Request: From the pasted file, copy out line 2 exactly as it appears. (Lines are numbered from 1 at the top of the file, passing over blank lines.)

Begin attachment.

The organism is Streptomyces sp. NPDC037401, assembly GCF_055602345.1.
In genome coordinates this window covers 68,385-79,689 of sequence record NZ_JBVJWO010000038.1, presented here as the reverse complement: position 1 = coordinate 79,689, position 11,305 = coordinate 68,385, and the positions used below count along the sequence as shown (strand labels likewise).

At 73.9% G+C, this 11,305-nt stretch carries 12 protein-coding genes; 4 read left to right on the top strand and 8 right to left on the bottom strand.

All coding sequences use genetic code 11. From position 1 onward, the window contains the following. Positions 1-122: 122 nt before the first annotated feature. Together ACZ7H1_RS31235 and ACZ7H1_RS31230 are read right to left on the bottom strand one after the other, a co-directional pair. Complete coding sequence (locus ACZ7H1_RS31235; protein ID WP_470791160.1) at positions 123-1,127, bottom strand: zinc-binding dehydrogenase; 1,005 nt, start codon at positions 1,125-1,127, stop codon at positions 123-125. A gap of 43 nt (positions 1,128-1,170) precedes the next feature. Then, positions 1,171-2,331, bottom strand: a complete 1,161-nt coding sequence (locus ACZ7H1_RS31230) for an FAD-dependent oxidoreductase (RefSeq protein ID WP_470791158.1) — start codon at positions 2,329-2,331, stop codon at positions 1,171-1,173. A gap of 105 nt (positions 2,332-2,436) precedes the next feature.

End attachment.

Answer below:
In genome coordinates this window covers 68,385-79,689 of sequence record NZ_JBVJWO010000038.1, presented here as the reverse complement: position 1 = coordinate 79,689, position 11,305 = coordinate 68,385, and the positions used below count along the sequence as shown (strand labels likewise).